Cheapening Your Vote?

Voting Machines Hackable

Electronic voting machines are famous for their susceptibility to hacking, as shown by several groups, including Ed Felten and his team at Princeton, who write the Freedom to Tinker blog. The group has repeatedly shown various problems with electronic voting machines. Last fall they published a widely read paper on multiple problems with the Diebold Accuvote-TS, which they also demonstrated in this short video posted at Google.

Last week, following more research on voting machine fallibilities, California's Secretary of State Bowen decertified several voting machines in use in the state and imposed new conditions on the machines based on the findings.

There has been some mixed press about Bowen's move. Most of the press seems positive, however a few reporters focused on the "high costs" of implementing the system. Of course "cost" arguments always cause public hesitation but in the end catch up with us.

Bridges Fallible

"Bridge Disaster Could Mean Gas - Tax Hike", the New York Times warns today, noting that the catastrophe "could tip the scales in favor of billions of dollars in higher gasoline taxes for repairs coast to coast". It probably sent shivers down the backs of politicians and citizens alike, from coast to coast.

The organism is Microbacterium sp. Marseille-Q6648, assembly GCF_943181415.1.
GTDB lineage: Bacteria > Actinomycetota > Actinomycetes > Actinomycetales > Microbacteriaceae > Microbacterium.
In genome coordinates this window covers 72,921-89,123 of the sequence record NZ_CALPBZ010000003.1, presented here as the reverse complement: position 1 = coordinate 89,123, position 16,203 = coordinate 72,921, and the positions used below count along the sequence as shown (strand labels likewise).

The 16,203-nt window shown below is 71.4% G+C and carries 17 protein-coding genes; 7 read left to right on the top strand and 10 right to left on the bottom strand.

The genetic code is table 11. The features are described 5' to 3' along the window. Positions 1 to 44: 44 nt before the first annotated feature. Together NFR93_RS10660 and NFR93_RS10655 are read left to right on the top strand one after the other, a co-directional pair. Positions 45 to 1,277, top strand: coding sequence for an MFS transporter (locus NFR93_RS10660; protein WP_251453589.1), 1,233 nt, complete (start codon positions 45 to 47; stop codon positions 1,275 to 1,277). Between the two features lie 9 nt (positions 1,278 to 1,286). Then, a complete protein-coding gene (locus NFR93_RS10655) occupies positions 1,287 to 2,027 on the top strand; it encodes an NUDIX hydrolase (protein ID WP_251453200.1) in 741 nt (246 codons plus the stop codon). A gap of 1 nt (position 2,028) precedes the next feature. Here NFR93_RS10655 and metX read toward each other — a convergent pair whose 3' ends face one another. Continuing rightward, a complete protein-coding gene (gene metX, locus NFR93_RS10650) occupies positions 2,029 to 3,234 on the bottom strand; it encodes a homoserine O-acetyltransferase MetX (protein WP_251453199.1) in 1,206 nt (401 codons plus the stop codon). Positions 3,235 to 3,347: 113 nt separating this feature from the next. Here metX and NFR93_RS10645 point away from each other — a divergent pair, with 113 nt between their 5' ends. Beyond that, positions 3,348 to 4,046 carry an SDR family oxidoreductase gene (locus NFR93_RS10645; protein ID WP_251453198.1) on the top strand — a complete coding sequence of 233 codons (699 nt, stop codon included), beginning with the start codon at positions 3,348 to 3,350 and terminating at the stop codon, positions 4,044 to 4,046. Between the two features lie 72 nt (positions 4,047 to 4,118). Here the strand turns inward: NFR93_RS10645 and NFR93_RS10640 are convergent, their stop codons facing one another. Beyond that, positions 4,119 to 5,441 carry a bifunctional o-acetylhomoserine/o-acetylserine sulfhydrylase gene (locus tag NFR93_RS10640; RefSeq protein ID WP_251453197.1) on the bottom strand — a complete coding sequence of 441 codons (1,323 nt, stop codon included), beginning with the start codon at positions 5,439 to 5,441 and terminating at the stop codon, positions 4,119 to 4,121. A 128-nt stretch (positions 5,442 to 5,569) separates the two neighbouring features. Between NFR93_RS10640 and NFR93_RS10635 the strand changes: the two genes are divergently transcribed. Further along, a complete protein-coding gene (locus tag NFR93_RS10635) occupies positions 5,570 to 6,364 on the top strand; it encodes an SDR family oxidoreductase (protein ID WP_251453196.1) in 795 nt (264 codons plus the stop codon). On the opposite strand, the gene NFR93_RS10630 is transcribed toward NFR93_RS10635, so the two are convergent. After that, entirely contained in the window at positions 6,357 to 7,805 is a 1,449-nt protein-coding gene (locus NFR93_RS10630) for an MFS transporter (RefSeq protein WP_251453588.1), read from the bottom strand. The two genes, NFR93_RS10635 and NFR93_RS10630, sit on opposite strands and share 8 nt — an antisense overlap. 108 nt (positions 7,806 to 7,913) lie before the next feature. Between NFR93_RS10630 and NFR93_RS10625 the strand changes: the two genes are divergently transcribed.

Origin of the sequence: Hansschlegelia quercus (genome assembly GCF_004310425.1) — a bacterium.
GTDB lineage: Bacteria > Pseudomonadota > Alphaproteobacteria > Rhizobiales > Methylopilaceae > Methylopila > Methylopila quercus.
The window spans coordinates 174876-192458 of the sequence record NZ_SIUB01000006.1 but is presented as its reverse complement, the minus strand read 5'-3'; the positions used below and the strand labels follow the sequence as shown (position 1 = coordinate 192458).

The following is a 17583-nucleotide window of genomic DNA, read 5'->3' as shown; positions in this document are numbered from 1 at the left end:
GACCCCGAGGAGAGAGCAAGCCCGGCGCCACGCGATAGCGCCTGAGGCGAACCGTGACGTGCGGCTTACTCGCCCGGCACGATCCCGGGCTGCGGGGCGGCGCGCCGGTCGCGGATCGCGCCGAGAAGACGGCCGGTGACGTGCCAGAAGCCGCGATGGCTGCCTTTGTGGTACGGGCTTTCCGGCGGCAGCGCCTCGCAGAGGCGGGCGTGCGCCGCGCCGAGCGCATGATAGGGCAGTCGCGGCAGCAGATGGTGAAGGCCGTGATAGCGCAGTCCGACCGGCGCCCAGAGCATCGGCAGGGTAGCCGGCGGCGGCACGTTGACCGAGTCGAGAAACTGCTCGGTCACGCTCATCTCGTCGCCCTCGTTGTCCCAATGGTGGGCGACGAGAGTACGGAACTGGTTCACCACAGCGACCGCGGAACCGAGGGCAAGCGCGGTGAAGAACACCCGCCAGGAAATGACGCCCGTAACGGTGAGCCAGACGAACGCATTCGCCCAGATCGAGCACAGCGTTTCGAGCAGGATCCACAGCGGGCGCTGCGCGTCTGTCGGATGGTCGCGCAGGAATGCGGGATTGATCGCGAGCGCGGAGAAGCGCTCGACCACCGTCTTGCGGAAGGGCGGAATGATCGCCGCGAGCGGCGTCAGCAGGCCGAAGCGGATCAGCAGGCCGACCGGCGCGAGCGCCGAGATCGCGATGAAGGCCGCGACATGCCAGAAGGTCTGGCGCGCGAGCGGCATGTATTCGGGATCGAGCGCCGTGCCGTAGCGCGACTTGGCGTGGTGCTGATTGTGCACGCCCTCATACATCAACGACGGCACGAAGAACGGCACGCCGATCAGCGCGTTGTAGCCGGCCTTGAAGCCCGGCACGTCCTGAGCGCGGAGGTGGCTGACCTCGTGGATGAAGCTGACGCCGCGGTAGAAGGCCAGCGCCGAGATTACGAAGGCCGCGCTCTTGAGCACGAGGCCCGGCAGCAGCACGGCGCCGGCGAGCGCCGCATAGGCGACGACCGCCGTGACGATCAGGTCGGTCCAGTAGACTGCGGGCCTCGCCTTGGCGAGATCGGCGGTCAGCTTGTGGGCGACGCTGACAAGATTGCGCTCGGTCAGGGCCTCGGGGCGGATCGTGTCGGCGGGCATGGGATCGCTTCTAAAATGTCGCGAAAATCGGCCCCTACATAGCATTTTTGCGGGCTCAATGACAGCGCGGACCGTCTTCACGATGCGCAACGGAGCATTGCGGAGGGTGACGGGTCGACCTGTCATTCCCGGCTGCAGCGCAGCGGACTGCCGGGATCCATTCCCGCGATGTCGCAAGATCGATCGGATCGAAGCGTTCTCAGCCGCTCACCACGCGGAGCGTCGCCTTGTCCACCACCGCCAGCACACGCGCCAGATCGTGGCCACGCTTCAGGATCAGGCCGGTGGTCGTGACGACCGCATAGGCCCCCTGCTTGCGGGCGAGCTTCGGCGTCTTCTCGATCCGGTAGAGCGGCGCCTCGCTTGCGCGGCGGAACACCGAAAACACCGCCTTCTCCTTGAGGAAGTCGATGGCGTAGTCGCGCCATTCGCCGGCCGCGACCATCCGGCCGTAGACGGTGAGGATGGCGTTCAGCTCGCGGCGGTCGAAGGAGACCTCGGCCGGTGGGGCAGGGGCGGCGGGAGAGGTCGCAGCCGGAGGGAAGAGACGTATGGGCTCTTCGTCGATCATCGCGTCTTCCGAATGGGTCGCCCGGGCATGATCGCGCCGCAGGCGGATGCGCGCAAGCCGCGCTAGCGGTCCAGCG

Of course, inspectors had warned about the structural integrity of the Minnesota bridge for years. But fortunately the warnings were quieted by an outside bridge review in 2001, under Mr. Elwyn Tinklenberg, former Governor Jesse Ventura's transportation commissioner. Current Governor Tim Pawlenty and the transportation commissioner Helen Molnau, (known as "Ma"), say they "relied on experts" to certify the bridge. They have steadfastly resisted tax increases that would have paid for road improvement.

As levees sink and pipes burst, U.S. infrastructure grades fall to C's and D's. Environmental waste clean up "costs", as does implementation of carbon regulation or taking the bus. Education costs are exorbitant too.

And Democracy's Costs So Malleable

But interestingly driving an SUV -- this site we previously linked to guesstimates that about 30% of the cars in NYC are SUVs -- doesn't "cost" too much even though gas is $3.00-4.00 per gallon. Almost any city budget can accommodate a new baseball stadium, lobbying groups spare no cost in attaining 30 second spots promoting their measures, and politicians spare no cost at getting elected.

But it seems like venturing down a dark path to suggest that a certifiably honest and accurate voting system costs too much. Doesn't this cheapen our vote, or even suggest perhaps, with twisted logic, that our votes can be bought?


Acronym Required posts regularly on government spending dilemmas, especially with regard to the federal role in oversight (for instance with health issues), and less frequently public infrastructure.

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